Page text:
The federal government’s attempt at a big finish to 2019 ended in shambles last week with their union-busting bill defeated by an unlikely coalition of Jacqui Lambie, Greens, ALP and One Nation senators.
In a very rare vote against the government, Pauline Hanson said she was motivated by the fallout from the Westpac debacle, in which the bank was found to have broken the law more than 27 million times; facilitating money laundering, terrorism financing and paedophilia amongst other conduct unbecoming a banking behemoth.
After the vote, which led to gasps on both sides of the chamber, Senator Hanson held a press conference. ‘Clean up the white collar crime,’ she said. ‘Go after the banking officials, and prove to the people of Australia that you’re here for everyone.’
She also had a spray at corrupt union officials, saying, ‘This is a warning shot across the bows of the unions and the government.’
Is the battler’s champion finally living up to her slogan or holding out for special favours? Time will tell.
Brian Hartzer would be resigning and taking only $2.7 million with him, instead of the $20-odd million he would normally be pocketing
Having voted 26 times against the Banking Royal Commission that led to the Westpac investigation, Treasurer Josh Frydenberg was quick to claim credit for the first scalp, saying he’d spoken sternly to the bank shortly before their public announcement that Westpac CEO Brian Hartzer would be resigning and taking only $2.7 million with him, instead of the $20-odd million he would normally be pocketing. Hartzer was followed soon after by chairman of the board Lindsay Maxsted.
Strangely, there was no mention of gaol time for those involved, despite the fact that the fines for these crimes, if enforced, would amount to a potential maximum fine of $391 trillion. That’s trillion with a T. But don’t hold your breath waiting for that to be enforced. Ah, the joys of being too big to fail.
It was a stark contrast to the ongoing fallout from the government’s robodebt program, which has allegedly led to thousands of premature deaths, including many disabled and vulnerable Centrelink recipients, all to raise a projected (and fanciful) $2 billion, much of which now appears never to have been owed at all.
Up to 600,000 of the 900,000 robodebts issued so far will need to be re-assessed, with many requiring refunds
Last week, in an important test case in Victoria, the federal court found that the government was in error when it used income averaging to find that the plaintiff, Deanna Amato, owed a large debt relating to her time as a student years earlier. This precedent means that up to 600,000 of the 900,000 robodebts issued so far will need to be re-assessed, with many requiring refunds.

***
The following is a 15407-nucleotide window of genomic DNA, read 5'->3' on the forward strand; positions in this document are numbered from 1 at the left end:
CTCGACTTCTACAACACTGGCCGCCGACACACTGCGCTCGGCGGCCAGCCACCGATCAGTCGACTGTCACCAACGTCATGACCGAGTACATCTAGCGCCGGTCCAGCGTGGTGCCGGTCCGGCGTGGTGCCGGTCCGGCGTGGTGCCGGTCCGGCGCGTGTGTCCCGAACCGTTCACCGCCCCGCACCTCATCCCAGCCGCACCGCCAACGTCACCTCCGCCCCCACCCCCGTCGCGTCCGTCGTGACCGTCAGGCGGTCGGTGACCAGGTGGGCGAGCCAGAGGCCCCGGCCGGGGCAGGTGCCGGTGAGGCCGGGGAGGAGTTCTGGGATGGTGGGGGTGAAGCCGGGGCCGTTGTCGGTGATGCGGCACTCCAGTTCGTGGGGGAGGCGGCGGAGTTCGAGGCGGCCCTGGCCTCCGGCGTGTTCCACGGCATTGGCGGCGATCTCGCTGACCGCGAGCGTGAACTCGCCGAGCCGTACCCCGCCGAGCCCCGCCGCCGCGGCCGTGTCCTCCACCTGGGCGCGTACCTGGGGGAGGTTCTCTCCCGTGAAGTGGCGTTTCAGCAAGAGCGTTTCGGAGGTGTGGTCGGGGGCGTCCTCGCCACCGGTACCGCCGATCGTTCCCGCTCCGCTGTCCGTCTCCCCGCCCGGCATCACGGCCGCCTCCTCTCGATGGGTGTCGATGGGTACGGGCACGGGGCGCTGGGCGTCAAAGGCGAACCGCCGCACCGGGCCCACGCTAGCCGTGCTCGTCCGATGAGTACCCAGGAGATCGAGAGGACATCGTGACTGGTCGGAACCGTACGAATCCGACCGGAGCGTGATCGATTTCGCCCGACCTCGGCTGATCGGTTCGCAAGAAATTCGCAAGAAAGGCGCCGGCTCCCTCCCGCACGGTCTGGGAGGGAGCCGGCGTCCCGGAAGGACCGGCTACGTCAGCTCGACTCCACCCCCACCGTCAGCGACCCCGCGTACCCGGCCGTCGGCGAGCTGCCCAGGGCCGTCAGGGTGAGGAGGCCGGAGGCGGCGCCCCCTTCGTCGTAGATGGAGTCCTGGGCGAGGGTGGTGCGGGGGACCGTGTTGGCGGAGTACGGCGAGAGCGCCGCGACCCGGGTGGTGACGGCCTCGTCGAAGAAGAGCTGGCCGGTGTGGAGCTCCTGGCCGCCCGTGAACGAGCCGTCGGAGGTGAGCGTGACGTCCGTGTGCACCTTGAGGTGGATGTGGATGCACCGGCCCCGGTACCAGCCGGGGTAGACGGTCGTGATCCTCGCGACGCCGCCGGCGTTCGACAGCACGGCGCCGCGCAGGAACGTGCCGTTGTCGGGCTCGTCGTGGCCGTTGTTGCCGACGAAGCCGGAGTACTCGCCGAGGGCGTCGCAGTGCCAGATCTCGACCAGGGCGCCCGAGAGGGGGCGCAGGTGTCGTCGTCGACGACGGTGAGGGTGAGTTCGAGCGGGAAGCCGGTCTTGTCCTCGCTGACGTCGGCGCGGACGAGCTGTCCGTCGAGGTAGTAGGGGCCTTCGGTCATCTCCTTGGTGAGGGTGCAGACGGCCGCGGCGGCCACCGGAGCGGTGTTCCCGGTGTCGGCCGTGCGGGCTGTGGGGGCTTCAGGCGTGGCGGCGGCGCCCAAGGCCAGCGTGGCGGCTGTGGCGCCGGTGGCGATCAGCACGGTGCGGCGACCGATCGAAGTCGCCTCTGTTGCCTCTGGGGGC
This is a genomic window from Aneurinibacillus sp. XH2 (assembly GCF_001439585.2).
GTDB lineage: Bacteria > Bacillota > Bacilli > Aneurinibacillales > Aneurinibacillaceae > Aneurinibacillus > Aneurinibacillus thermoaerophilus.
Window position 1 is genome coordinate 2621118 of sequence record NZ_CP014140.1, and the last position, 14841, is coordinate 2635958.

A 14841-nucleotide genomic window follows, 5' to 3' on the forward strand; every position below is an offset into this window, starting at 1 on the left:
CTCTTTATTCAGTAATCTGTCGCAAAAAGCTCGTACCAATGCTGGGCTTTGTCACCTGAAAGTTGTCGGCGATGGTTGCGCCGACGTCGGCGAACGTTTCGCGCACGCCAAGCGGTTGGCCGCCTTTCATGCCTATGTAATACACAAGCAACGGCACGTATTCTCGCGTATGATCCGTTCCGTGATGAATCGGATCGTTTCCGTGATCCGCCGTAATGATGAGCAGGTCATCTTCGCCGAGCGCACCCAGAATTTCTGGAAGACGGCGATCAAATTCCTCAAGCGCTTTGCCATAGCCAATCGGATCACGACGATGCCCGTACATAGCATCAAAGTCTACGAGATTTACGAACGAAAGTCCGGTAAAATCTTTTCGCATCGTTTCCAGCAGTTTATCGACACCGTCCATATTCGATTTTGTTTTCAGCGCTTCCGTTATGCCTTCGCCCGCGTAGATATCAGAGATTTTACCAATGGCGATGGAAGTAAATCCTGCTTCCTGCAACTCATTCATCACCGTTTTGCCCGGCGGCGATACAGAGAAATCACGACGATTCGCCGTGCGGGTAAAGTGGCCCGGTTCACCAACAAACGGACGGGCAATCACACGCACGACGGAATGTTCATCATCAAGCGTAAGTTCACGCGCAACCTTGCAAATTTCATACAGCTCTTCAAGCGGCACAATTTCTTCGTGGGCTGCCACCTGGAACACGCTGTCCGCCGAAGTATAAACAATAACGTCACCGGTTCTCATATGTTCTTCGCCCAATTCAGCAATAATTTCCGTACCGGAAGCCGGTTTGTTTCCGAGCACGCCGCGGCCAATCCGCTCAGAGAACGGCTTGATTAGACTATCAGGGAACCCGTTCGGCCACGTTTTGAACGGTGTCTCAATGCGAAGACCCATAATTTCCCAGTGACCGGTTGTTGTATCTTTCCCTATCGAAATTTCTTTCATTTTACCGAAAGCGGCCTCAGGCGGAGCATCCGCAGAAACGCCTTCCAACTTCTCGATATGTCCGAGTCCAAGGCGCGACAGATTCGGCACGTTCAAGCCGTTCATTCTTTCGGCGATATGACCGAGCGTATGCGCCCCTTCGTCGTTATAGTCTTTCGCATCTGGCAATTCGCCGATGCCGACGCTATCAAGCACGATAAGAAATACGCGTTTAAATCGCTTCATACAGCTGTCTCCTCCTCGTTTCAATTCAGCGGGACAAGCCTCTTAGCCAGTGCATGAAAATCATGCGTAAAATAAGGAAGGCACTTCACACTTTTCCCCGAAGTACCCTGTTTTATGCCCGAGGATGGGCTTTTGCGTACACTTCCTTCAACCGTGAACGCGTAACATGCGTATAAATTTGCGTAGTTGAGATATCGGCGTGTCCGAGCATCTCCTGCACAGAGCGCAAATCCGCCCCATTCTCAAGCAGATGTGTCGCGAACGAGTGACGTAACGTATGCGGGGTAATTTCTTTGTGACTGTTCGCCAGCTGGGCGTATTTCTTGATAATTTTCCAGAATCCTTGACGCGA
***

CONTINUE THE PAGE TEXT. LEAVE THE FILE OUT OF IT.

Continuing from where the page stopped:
Meanwhile in Queensland, the last day of November marked the date Adani was due to receive an early Christmas present worth up to $900 million from the Palaszczuk government, in the form of seven years worth of royalty deferrals.
The Institute for Energy Economics and Financial Analysis says these funds will join an estimated $4.4 billion of tax exemptions, deferrals and capital subsidies in an environment where thermal coal is more on the nose than ever. So much for Adani executive Lucas Dow’s claim that his company did not ‘require a cent of Australian taxpayer dollars.’
As Tim Buckley, director of energy finance studies at IEEFA put it, ‘If you give enough subsidies, anything becomes viable’
As Tim Buckley, director of energy finance studies at IEEFA put it, ‘If you give enough subsidies, anything becomes viable.’
One thing that seemed increasingly unviable as the week continued was Angus Taylor’s credibility. The federal Minister for Energy and (theoretically) Emissions Reduction, was embroiled in a police investigation into the false documents with which he attempted to smear Lord Mayor of Sydney Clover Moore, but he refused to resign, or even stand down temporarily.
Prime Minister Scott Morrison staunchly stood by his man, despite all precedents to the contrary and a series of attacks in the parliament and media.
Scomo even rang his old neighbour NSW Police Commissioner Mick Fuller about the case, provoking howls of outrage, but apparently daggy dads can get away with anything.
The prime minister rejected an invitation from Torres Strait citizens to see the disastrous effects of climate change first hand
Soon after the prime minister rejected an invitation from Torres Strait citizens to see the disastrous effects of climate change first hand, this week he started spruiking his new web page ‘The Morrison Government Wants to Hear From You!’ at: https://www.liberal.org.au/morrison-government-wants-hear-you
In the handy ‘What issue matters most to you?’ pull-down menu on the site, ‘Tackling climate change’ is the second-last option, in lucky thirteenth place.
The question has to be asked, is this exercise about genuine community engagement or data-mining for future Trump-style social media focusing on individual fears, phobias and fixations?
Meanwhile, at the clown car end of the Coalition parade, as many rural people were out fighting unstoppable bushfires this week, news emerged that the Nationals’ erstwhile leader Barnaby Joyce was spotted auctioning items including a lump of coal
Meanwhile, at the clown car end of the Coalition parade, as many rural people were out fighting unstoppable bushfires this week, news emerged that the Nationals’ erstwhile leader Barnaby Joyce was spotted auctioning items including a lump of coal and Matt Canavan’s ‘Start Adani’ T shirt at a recent Young Nationals fundraiser in Canberra.
As far as Australian democracy is concerned, the message was clear, with the complete capture of the former ‘bush socialists’ by the resources industry on display. Only hatted heads on stakes were needed to complete the picture.
Forget about advancing Australia. These days, everything’s going, going, gone.